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How much of a time commitment does participation in a Learning Community require?

Students in Leadership, Faith and Reason, Healthy Living, Global Community, Art and Culture, Caritas: Service Learning, Creativity on the Page, and Environmental Leadership, are enrolled in an additional seminar/workshop class that meets once-a-week, most weeks, for 60-75 minutes.  The class begins at the outset of the school year and ends at Spring Break, which is in early March.  Some assignments are given in the class though much of the grade is based on participation and attendance at class or other events.  Additional optional programming is offered for students to participate in, at their own discretion. Students in Freedom and Virtue are required through their ACS first year seminar course to participate in field trips, talks, and other activities organized by the individual ACS professor.  The work load in any of the programs is not substantially heavier than for other first year students.

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What if I apply to one of the programs and do not get in?

In the application, you may indicate order of preference for the various themed programs.  If you are not selected for one of the themed learning communities, you will still be assigned to a first year seminar class (ACS) and housing with your ACS classmates.  We will also automatically put your name on a wait-list for the program that you applied for.  Should you decide you do not want to be on the wait list, simply contact us and we will remove your name (through e-mail or by phone at 610-519-4550).

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May I apply to a program if I have a preferred roommate?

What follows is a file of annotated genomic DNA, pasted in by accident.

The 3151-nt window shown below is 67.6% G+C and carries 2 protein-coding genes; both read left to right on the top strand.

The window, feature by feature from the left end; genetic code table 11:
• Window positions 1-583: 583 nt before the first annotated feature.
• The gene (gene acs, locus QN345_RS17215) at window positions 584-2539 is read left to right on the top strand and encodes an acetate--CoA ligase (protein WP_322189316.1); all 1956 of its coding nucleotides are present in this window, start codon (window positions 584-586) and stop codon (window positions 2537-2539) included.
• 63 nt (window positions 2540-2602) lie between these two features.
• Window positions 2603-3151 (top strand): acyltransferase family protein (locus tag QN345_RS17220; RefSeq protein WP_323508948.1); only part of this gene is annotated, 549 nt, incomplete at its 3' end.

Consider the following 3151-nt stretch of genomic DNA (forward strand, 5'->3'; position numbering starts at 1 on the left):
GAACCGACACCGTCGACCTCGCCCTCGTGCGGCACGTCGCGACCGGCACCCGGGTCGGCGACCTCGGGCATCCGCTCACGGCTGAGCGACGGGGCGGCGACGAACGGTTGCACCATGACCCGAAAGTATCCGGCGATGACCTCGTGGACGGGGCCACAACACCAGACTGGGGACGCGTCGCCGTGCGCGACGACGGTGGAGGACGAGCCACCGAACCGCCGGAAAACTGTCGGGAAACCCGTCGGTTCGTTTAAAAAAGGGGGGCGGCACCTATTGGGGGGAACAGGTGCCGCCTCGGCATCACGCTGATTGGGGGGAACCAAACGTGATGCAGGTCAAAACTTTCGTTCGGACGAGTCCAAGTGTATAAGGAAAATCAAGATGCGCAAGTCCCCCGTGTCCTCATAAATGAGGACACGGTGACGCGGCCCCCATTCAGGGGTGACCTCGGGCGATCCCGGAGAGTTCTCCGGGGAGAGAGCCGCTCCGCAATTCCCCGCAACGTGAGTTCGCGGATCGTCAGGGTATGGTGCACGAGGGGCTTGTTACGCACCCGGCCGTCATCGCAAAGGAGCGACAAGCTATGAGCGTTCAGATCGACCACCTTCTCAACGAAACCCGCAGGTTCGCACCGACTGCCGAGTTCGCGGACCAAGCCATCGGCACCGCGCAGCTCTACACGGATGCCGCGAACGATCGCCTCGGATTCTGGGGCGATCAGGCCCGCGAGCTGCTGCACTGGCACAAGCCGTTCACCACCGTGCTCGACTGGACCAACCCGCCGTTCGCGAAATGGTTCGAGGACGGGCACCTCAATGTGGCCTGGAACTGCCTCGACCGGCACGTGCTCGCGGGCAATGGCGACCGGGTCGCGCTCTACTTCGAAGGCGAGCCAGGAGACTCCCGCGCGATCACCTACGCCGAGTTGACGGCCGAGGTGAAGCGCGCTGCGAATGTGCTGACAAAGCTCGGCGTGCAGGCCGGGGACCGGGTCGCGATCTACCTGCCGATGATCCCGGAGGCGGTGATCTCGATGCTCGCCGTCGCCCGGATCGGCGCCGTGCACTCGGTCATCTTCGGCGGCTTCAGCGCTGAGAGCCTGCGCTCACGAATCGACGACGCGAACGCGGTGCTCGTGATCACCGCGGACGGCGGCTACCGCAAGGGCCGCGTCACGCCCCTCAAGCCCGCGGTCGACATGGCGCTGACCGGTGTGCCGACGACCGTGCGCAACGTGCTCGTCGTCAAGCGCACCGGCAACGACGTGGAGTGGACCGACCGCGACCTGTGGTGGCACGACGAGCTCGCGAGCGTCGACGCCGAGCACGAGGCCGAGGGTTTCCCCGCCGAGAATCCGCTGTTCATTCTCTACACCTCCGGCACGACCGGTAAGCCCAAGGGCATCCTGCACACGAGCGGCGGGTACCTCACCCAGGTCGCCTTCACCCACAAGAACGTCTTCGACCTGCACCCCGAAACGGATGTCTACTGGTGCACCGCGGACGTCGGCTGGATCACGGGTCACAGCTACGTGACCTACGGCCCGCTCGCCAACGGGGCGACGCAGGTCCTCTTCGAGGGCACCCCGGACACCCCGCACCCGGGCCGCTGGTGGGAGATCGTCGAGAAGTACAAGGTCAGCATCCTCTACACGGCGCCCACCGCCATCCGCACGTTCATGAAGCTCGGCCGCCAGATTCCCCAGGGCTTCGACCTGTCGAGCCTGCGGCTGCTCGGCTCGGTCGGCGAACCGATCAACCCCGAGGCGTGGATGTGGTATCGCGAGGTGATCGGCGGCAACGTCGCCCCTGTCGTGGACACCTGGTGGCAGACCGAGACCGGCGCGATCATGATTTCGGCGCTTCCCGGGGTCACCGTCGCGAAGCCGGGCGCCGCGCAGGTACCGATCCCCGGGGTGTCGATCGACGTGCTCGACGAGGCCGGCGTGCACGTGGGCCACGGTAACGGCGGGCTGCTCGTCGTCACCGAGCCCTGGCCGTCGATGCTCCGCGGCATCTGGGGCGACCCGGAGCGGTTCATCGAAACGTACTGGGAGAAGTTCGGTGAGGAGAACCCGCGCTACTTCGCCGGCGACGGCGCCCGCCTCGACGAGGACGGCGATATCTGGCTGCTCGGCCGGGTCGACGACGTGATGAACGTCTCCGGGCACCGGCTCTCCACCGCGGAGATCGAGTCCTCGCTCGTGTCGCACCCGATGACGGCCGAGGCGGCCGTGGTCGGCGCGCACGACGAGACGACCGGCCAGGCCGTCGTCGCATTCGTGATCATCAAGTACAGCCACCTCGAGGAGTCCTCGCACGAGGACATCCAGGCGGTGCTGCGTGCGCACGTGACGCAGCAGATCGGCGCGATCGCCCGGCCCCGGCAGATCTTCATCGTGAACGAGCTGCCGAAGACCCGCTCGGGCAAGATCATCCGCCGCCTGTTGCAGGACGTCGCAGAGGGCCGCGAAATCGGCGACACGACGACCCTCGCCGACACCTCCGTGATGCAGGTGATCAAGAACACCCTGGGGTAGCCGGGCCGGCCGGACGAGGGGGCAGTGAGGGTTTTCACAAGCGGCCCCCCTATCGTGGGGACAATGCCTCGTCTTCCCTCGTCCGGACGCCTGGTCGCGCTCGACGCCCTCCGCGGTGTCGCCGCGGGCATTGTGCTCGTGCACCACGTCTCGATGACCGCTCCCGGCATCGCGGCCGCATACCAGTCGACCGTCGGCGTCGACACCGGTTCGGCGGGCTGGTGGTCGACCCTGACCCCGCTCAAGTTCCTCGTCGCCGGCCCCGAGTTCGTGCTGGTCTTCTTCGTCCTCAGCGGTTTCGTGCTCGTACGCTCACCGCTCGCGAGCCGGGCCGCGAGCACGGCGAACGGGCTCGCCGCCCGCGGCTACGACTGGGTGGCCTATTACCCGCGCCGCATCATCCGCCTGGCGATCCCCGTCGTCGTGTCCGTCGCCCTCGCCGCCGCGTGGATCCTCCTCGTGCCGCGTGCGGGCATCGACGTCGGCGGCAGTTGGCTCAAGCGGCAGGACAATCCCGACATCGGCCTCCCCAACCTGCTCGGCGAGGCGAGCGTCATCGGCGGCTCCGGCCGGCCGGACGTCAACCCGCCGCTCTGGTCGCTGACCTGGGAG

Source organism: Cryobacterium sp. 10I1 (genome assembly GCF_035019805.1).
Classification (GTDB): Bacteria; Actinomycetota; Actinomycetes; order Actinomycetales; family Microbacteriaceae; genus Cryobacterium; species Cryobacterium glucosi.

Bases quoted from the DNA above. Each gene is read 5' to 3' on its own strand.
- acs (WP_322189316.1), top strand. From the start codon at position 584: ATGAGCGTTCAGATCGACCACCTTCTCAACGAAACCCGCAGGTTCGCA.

Yes. You and two preferred roommates must apply to the program that you are interested in.  On the application, space is provided for you to indicate your preferred roommates.  We will make every effort to accommodate the roommate request, however, several factors including date of deposit and learning community residence hall location will play a factor in what options are available.  PLEASE NOTE: All roommates must complete the application and name each other as "preferred."

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Can students from all majors participate?

Yes. Students from all four colleges (Liberal Arts & Sciences, Engineering, Nursing, and Business) participate because all first-year students are required to take the first year seminar course (ACS) for two semesters during their freshman year. Once you are selected to participate in a program, your class schedule will automatically be adjusted to register you for the appropriate section of the seminar(s).

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Will my status as a varsity athlete affect my ability to participate?

No. Several varsity athletes have participated in the themed communities in the past.  However, if you are considering participating in a learning community and you are a varsity athlete, be realistic about your time management skills.  Being a varsity athlete does require a significant time commitment, along with your normal academic load.

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Where will the students participating in the learning community program be housed on campus?

Students participating in learning communities will be housed in a designated hall on south campus for the 2019-2020 school year.

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Are the residence halls involved with the programs co-educational?

Yes. The Halls are co-educational by floor. Each floor/gender has its own bathrooms.